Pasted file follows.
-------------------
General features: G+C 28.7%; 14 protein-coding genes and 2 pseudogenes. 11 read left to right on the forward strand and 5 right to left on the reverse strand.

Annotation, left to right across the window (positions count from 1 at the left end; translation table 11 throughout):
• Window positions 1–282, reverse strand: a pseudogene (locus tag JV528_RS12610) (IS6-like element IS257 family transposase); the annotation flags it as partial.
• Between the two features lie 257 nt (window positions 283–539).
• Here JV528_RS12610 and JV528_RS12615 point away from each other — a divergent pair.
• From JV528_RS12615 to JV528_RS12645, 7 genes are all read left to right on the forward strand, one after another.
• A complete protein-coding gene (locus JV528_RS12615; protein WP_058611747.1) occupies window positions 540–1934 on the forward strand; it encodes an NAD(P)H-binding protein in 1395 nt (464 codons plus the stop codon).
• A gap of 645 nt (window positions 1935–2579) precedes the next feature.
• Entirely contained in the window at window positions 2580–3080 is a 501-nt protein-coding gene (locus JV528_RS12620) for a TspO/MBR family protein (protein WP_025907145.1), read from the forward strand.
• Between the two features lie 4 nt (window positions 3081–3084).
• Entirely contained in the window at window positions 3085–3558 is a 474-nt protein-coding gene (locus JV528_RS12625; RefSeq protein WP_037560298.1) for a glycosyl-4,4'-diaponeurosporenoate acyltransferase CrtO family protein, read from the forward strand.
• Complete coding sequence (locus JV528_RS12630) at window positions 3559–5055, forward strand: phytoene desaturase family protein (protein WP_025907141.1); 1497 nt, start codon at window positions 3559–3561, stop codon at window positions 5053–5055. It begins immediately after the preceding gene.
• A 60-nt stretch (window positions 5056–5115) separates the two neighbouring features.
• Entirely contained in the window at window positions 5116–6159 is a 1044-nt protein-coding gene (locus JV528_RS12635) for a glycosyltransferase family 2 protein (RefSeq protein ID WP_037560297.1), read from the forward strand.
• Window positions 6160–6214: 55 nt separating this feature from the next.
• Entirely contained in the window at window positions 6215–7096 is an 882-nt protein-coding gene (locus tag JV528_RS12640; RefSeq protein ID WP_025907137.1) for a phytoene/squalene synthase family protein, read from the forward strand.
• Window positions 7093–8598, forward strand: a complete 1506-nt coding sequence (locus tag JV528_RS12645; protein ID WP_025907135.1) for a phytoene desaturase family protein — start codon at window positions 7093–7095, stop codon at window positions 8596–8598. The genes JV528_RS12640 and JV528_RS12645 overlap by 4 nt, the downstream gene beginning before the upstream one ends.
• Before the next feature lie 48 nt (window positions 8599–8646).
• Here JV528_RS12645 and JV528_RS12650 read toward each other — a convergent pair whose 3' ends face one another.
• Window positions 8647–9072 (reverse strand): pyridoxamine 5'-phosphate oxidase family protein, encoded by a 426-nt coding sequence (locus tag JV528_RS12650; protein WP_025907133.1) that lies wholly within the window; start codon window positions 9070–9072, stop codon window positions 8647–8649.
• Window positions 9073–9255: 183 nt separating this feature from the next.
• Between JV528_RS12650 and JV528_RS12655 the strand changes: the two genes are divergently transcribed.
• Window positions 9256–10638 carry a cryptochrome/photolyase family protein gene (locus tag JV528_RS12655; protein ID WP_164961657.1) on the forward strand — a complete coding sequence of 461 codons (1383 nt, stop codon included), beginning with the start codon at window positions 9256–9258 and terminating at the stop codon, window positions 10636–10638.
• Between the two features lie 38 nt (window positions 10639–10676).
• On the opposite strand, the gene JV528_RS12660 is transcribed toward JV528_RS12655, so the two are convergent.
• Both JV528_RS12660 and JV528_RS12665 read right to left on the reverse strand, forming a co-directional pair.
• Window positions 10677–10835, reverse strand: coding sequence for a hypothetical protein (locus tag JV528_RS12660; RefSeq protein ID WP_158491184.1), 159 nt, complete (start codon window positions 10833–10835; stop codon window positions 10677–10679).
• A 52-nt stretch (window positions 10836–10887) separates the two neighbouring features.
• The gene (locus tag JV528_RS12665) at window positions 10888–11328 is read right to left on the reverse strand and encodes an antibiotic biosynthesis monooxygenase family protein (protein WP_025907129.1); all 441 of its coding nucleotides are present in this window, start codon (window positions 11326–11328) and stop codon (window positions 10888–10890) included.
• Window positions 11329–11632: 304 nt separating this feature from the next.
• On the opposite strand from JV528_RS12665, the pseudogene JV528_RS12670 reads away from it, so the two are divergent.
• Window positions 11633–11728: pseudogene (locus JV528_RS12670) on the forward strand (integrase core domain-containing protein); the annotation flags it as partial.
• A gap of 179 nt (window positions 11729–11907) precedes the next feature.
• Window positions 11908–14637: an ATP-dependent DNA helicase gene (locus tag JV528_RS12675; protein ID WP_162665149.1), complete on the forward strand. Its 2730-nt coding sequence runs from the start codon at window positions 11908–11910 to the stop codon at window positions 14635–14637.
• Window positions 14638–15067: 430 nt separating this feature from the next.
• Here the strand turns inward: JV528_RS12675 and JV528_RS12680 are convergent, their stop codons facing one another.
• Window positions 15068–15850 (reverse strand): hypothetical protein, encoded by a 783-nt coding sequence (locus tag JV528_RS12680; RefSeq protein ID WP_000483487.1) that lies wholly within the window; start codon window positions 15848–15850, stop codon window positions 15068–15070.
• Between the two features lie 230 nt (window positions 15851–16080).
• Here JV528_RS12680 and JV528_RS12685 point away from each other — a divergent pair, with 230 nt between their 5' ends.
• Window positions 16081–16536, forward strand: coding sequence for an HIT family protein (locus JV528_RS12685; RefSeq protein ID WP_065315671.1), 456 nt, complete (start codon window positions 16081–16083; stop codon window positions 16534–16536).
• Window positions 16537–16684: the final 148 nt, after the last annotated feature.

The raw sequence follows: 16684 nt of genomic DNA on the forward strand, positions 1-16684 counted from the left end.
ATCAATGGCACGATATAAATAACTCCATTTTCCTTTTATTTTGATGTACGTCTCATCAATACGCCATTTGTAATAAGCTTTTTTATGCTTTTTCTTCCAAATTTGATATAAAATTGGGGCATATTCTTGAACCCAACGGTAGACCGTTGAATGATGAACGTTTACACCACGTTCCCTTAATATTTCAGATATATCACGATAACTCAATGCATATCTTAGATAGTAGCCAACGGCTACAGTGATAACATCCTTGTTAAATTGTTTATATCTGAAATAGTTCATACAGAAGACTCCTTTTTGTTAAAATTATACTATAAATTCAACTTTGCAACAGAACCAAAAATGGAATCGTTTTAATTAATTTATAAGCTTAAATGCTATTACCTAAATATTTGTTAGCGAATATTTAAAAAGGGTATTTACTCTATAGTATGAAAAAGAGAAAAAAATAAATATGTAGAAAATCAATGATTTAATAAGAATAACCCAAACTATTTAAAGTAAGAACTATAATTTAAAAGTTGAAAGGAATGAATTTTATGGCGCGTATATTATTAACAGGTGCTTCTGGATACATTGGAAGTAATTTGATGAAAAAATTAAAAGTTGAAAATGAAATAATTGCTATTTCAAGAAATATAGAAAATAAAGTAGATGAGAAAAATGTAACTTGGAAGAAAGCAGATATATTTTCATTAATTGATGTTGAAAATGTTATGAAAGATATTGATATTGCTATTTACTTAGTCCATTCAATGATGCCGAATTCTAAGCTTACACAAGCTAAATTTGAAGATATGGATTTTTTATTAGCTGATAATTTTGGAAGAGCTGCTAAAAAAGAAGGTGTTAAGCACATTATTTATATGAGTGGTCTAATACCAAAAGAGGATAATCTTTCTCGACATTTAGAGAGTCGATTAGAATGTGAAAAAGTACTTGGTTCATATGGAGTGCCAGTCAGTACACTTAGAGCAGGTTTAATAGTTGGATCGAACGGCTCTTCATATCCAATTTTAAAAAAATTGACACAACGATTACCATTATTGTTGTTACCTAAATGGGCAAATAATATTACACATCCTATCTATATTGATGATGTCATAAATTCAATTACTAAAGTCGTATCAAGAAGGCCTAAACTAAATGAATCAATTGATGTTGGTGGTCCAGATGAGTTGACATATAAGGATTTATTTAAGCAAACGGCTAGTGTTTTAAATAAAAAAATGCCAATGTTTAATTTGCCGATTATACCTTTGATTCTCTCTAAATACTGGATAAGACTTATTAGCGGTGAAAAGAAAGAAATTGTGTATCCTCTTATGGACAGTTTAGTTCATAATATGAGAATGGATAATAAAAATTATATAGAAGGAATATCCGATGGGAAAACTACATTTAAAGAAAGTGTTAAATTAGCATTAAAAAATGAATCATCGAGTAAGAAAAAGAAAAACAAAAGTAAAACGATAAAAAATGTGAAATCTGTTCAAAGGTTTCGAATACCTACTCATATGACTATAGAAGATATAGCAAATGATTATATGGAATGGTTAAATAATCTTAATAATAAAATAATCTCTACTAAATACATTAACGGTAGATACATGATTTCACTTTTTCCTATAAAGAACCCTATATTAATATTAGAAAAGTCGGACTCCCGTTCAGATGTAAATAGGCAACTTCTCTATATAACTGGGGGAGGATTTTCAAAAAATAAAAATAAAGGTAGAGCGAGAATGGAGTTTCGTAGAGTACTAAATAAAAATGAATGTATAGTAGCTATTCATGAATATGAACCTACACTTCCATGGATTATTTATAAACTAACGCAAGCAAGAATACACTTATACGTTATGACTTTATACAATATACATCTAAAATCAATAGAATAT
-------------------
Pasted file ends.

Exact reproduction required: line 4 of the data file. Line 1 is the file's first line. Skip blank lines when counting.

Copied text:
• Between the two features lie 257 nt (window positions 283–539).